linux bg and fg commands
Under linux, if we want a task or program to be executed in the background, we can use &. In fact, linux also provides commands for other task scheduling.
- bg: change a command suspended in the background to continue execution; [background background background]
- fg: transfer the command in the background to the foreground and continue to run, [foreground: foreground, important position]
- jobs: check how many commands are currently running in the background
- ctrl + z: you can put a command being executed in the foreground into the background and pause it
- nohup command: run the command without hanging up. nohup means no hang up.
nohup Command [ Arg ... ] [ & ]
Description: the nohup Command runs the Command specified by the Command parameter and any related Arg parameter, ignoring all hangup signals. After logging off, use the nohup Command to run the program in the background. To run the nohup Command in the background, add & (the symbol for "and") to the end of the Command
Let's take a look at the actual operation example and start a clock program:
After ctrl+z, the output is:
This uses pidof xclock to check whether the process number still exists, indicating that the program is suspended in the background
Execute BG% 1 to see the program continue
A more obvious example shows the difference between bg and fg: Firefox & the difference between symbols
If you are running a process and you think it will not end when you exit the account, you can use the nohup command. This command can continue to run the corresponding process after you exit your account. The general form of this command is:
nohup conmmand &
If you submit a job using the nohup command, by default, all the output of the job is redirected to a named nohup Out, unless otherwise specified:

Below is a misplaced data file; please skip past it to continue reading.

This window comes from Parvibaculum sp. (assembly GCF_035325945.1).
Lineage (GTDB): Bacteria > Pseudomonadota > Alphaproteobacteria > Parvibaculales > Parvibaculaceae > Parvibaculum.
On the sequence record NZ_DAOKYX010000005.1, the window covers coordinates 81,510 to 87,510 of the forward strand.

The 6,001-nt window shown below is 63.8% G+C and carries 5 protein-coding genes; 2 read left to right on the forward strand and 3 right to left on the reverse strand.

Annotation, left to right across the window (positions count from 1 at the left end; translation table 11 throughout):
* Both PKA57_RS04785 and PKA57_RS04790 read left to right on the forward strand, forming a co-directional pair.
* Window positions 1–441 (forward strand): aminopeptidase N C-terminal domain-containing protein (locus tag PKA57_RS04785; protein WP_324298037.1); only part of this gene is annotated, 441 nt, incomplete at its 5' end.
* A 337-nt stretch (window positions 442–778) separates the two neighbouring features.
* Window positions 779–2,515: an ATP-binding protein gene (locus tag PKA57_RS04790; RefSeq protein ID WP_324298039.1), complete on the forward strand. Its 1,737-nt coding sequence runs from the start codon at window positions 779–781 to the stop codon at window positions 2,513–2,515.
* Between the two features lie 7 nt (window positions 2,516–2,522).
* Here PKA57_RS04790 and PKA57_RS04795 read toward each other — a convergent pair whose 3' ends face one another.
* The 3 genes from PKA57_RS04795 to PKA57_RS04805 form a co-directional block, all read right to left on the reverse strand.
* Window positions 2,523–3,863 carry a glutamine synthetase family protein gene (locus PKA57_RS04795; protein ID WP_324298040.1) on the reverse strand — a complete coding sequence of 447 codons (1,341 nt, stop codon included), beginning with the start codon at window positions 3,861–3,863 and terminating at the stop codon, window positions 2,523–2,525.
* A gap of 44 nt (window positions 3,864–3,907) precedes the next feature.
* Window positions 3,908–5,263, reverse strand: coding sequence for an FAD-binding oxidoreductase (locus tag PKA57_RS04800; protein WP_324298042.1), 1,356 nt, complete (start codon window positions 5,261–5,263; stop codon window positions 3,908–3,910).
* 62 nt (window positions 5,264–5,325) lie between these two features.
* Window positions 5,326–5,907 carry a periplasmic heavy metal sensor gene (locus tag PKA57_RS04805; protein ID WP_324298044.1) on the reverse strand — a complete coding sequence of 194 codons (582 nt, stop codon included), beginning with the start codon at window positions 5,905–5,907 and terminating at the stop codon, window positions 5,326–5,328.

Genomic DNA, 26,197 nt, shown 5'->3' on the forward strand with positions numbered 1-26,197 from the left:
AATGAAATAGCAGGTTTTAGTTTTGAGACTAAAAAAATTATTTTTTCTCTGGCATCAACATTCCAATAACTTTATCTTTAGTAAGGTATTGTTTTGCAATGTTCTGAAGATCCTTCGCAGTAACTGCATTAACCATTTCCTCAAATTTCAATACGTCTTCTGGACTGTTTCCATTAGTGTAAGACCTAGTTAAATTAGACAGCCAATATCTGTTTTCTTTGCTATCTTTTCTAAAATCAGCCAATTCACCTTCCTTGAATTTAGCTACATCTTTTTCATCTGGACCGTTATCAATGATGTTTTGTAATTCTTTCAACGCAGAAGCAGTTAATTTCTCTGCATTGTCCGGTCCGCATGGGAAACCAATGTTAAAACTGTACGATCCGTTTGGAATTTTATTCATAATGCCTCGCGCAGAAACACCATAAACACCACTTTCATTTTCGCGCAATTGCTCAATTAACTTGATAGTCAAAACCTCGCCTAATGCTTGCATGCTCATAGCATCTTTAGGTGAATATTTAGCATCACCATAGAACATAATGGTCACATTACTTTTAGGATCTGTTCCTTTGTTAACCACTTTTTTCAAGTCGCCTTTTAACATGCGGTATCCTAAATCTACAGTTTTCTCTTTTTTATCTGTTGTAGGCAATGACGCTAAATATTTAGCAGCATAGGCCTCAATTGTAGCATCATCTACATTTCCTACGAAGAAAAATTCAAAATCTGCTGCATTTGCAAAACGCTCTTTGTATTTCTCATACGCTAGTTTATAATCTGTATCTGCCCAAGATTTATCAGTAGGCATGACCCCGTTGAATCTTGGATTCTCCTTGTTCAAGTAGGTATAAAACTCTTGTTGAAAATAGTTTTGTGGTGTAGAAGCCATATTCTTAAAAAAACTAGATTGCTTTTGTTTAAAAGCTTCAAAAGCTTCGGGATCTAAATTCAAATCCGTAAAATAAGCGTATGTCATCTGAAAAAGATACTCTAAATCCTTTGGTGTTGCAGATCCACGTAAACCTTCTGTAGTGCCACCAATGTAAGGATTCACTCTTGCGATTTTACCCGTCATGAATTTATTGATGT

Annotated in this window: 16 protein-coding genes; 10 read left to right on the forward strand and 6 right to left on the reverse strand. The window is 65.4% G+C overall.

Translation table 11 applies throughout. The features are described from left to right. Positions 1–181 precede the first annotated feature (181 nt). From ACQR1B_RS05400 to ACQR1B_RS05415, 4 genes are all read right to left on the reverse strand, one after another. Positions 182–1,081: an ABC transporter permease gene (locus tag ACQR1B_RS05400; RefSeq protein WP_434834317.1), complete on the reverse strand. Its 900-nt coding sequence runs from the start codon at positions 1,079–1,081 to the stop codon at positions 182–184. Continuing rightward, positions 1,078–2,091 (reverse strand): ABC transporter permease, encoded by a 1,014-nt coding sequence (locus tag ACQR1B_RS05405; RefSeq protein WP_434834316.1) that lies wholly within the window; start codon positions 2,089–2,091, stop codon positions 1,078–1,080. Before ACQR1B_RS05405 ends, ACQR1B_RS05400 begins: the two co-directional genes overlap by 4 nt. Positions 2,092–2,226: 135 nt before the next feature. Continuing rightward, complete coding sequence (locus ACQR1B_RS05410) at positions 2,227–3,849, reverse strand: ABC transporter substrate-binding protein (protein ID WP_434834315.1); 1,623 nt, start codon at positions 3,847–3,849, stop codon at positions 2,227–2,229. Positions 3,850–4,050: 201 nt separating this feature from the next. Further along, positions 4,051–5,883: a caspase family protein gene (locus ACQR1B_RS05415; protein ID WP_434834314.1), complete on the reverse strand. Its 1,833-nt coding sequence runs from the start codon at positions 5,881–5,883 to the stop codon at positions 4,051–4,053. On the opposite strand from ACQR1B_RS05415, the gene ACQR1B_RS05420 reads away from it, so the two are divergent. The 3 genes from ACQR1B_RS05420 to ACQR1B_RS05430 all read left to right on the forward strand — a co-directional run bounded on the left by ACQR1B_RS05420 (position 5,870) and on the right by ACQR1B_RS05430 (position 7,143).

nohup command > myout.file 2>&1
In the above example, the output is redirected to myout File
Full name of linux command
For people who use Linux system, common commands, such as cd/ls/ll /, will be knocked out, but this is only an abbreviation. I think understanding the full name of these instructions is more helpful for us to understand and remember these instructions.
pwd:print work directory Print the current directory and display the absolute path of the current working directory ps: process status(Process status, similar to windows Task manager for) Common parameters:－auxf ps -auxf Show process status df: disk free Its function is to display the number of available disk space and space node information. In other words, report how much free space is left in any installed device or directory. du: Disk usage rpm: Namely RedHat Package Management，yes RedHat One of the inventions of rmdir: Remove Directory(Delete directory) rm: Remove(Delete directory or file) cat: concatenate chain cat file1 file2>>file3 Combine the contents of document 1 and document 2 into file3 in insmod: install module,Load module ln -s : link -soft Creating a soft link is equivalent to creating a shortcut mkdir: Make Directory(Create directory) touch Create a file man: Manual su: Swith user(Switch users) cd: Change directory ls: List files ps: Process Status rmdir: Remove directory mkfs: Make file system fsck: File system check uname: Unix name lsmod: List modules mv: Move file Duplicate name file rm: Remove file Delete file cp: Copy file Copy, of course, can be followed by some parameters. See the specific use of this command ln: Link files fg: Foreground bg: Background chown: Change owner chgrp: Change group chmod: Change mode umount: Unmount tar: Tape archive (Tape Archive) ldd: List dynamic dependencies .a(Extension a): Archive，static library .so(Extension so): Shared object，dynamically linked library .o(Extension o): Object file，complied result of C/C++ source file dpkg: Debian package manager apt: Advanced package tool(Debian Or based on Debian Some are available in the release of Linux Command abbreviation) bin = Binaries (Binary file) apache = "a patchy" server apt = Advanced Packaging Tool ar = archiver as = assembler awk = "Aho Weiberger and Kernighan"The first letter of the last name of the three authors bash = Bourne Again SHell chsh = Change Shell cmp = compare cobra = Common Object Request BrokerArchitecture comm = common cpio = CoPy In and Out cpp = C Pre Processor ed = editor egrep = Extended GREP elf = Extensible Linking Format elm = ELectronic Mail emacs = Editor MACroS eval = EVALuate fd = file descriptors fg = ForeGround fgrep = Fixed GREP fmt = format fsck = File System ChecK fstab = FileSystem TABle fvwm = F*** Virtual Window Manager gawk = GNU AWK gpg = GNU Privacy Guard groff = GNU troff hal = Hardware Abstraction Layer joe = Joe's Own Editor ksh = Korn SHell lame = Lame Ain't an MP3 Encoder lex = LEXical analyser lisp = LISt Processing = Lots of IrritatingSuperfluous Parentheses ls = list lsof = LiSt Open Files